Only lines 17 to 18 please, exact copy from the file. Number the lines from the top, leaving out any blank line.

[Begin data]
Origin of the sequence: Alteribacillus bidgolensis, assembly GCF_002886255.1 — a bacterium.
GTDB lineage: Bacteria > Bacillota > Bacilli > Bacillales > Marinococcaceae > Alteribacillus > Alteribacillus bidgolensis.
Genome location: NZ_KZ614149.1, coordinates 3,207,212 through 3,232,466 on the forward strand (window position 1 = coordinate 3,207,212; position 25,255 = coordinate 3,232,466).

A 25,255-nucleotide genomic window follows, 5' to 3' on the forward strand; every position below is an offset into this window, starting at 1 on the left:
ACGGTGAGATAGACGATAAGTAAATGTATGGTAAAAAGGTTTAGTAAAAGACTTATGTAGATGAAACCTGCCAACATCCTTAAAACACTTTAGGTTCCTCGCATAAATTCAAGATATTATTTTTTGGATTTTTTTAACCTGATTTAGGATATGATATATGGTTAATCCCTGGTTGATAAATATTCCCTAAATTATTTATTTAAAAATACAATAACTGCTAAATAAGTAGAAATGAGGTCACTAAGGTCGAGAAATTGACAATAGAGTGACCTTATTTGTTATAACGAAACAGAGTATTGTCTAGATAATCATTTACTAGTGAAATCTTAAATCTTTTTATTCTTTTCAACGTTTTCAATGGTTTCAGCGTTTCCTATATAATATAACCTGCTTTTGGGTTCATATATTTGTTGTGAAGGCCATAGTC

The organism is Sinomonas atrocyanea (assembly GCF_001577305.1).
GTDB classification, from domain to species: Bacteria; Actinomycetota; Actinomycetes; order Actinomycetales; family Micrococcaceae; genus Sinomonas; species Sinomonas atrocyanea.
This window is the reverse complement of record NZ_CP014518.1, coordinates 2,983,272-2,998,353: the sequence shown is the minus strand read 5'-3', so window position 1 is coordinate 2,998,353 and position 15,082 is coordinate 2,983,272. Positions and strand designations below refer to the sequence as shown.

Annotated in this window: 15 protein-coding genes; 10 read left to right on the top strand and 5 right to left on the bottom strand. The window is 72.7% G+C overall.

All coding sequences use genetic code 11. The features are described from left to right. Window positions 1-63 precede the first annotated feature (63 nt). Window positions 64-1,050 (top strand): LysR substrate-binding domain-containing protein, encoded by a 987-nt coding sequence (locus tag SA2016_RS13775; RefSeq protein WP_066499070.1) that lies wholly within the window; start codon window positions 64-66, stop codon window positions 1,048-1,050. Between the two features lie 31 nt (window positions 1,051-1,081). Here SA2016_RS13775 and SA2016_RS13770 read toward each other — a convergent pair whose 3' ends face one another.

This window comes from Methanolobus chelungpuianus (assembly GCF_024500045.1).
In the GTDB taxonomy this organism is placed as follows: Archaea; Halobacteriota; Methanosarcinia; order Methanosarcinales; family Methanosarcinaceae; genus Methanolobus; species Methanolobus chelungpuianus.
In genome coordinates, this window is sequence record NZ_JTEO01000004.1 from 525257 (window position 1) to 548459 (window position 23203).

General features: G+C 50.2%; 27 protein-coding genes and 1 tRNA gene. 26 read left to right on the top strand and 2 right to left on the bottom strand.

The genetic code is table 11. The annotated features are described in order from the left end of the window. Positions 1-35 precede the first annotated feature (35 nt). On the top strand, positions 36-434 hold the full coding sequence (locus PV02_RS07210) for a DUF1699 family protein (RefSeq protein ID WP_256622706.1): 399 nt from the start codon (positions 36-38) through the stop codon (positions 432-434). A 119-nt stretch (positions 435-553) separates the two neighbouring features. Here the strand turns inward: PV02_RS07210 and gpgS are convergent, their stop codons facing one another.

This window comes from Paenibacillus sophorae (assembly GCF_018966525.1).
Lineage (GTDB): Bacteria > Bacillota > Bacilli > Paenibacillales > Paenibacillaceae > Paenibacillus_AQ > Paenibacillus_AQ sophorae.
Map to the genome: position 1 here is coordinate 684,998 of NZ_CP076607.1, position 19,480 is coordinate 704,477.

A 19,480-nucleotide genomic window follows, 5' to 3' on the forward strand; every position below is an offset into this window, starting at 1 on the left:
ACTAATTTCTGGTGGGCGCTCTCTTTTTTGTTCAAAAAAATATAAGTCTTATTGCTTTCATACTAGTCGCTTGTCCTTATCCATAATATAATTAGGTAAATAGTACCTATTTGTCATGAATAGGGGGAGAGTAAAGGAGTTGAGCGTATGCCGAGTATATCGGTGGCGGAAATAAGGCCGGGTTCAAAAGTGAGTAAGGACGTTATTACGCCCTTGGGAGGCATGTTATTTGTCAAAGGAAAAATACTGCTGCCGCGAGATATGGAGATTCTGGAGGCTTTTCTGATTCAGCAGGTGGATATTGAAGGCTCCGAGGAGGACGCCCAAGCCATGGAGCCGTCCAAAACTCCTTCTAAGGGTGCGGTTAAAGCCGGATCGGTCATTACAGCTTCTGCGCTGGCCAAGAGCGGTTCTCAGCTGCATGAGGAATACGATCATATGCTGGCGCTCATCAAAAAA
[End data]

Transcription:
Lineage (GTDB): Bacteria > Bacillota > Bacilli > Paenibacillales > Paenibacillaceae > Paenibacillus_AQ > Paenibacillus_AQ sophorae.
Map to the genome: position 1 here is coordinate 684,998 of NZ_CP076607.1, position 19,480 is coordinate 704,477.